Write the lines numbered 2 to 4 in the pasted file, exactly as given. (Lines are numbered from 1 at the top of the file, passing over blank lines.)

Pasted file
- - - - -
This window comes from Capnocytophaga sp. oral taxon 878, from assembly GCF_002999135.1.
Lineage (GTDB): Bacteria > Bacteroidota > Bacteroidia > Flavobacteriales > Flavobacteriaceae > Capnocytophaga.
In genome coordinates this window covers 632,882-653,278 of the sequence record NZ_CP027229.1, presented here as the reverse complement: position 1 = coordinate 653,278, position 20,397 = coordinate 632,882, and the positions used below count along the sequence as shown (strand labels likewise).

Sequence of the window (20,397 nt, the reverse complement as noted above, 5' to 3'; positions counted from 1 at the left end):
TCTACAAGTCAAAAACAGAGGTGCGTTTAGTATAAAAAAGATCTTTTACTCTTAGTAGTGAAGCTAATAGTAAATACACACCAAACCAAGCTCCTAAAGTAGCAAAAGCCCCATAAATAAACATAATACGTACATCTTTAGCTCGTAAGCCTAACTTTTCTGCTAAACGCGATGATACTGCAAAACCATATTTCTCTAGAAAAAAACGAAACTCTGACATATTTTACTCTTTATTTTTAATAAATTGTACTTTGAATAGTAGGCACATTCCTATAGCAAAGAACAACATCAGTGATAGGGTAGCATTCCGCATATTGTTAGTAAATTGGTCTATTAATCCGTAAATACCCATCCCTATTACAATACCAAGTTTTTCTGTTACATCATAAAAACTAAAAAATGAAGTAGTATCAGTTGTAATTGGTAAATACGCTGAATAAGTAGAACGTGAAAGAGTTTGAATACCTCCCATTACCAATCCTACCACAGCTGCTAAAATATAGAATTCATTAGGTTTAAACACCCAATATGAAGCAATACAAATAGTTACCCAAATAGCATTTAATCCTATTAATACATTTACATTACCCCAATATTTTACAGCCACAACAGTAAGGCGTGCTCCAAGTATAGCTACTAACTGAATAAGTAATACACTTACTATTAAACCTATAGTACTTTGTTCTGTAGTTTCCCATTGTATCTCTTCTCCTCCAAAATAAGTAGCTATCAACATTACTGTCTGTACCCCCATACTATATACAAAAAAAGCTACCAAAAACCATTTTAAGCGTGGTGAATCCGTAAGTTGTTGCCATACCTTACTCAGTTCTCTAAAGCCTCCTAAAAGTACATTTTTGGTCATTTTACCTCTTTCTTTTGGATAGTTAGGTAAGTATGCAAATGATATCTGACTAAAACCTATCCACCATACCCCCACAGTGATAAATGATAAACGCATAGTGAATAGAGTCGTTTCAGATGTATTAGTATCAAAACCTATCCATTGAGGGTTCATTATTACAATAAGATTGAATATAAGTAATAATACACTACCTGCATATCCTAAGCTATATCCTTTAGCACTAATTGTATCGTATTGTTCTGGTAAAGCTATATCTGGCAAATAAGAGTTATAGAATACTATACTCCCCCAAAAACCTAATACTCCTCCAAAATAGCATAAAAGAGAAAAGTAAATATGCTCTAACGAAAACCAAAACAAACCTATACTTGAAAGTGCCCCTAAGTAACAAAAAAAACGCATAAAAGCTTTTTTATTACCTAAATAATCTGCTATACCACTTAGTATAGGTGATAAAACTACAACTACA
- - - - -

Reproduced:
Lineage (GTDB): Bacteria > Bacteroidota > Bacteroidia > Flavobacteriales > Flavobacteriaceae > Capnocytophaga.
In genome coordinates this window covers 632,882-653,278 of the sequence record NZ_CP027229.1, presented here as the reverse complement: position 1 = coordinate 653,278, position 20,397 = coordinate 632,882, and the positions used below count along the sequence as shown (strand labels likewise).

Sequence of the window (20,397 nt, the reverse complement as noted above, 5' to 3'; positions counted from 1 at the left end):